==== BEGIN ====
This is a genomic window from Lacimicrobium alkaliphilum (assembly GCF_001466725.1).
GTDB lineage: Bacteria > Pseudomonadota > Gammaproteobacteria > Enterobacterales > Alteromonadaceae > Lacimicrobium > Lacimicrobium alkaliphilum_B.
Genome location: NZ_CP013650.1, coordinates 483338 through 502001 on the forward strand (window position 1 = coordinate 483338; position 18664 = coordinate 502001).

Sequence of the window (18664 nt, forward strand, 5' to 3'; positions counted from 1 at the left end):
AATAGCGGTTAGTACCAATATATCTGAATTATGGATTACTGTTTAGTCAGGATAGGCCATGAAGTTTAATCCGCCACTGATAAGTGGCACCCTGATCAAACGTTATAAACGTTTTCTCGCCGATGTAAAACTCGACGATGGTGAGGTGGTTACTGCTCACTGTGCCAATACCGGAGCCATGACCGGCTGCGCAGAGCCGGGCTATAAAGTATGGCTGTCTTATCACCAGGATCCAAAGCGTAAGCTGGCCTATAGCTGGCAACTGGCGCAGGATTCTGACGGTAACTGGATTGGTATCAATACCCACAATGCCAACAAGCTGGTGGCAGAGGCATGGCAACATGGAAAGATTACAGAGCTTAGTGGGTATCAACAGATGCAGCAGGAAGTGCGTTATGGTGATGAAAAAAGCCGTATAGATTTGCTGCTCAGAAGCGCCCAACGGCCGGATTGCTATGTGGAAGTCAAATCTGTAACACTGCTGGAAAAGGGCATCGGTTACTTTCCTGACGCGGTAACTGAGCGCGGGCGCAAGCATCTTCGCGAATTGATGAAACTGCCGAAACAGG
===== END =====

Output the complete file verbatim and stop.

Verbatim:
This is a genomic window from Lacimicrobium alkaliphilum (assembly GCF_001466725.1).
GTDB lineage: Bacteria > Pseudomonadota > Gammaproteobacteria > Enterobacterales > Alteromonadaceae > Lacimicrobium > Lacimicrobium alkaliphilum_B.
Genome location: NZ_CP013650.1, coordinates 483338 through 502001 on the forward strand (window position 1 = coordinate 483338; position 18664 = coordinate 502001).

Sequence of the window (18664 nt, forward strand, 5' to 3'; positions counted from 1 at the left end):
AATAGCGGTTAGTACCAATATATCTGAATTATGGATTACTGTTTAGTCAGGATAGGCCATGAAGTTTAATCCGCCACTGATAAGTGGCACCCTGATCAAACGTTATAAACGTTTTCTCGCCGATGTAAAACTCGACGATGGTGAGGTGGTTACTGCTCACTGTGCCAATACCGGAGCCATGACCGGCTGCGCAGAGCCGGGCTATAAAGTATGGCTGTCTTATCACCAGGATCCAAAGCGTAAGCTGGCCTATAGCTGGCAACTGGCGCAGGATTCTGACGGTAACTGGATTGGTATCAATACCCACAATGCCAACAAGCTGGTGGCAGAGGCATGGCAACATGGAAAGATTACAGAGCTTAGTGGGTATCAACAGATGCAGCAGGAAGTGCGTTATGGTGATGAAAAAAGCCGTATAGATTTGCTGCTCAGAAGCGCCCAACGGCCGGATTGCTATGTGGAAGTCAAATCTGTAACACTGCTGGAAAAGGGCATCGGTTACTTTCCTGACGCGGTAACTGAGCGCGGGCGCAAGCATCTTCGCGAATTGATGAAACTGCCGAAACAGG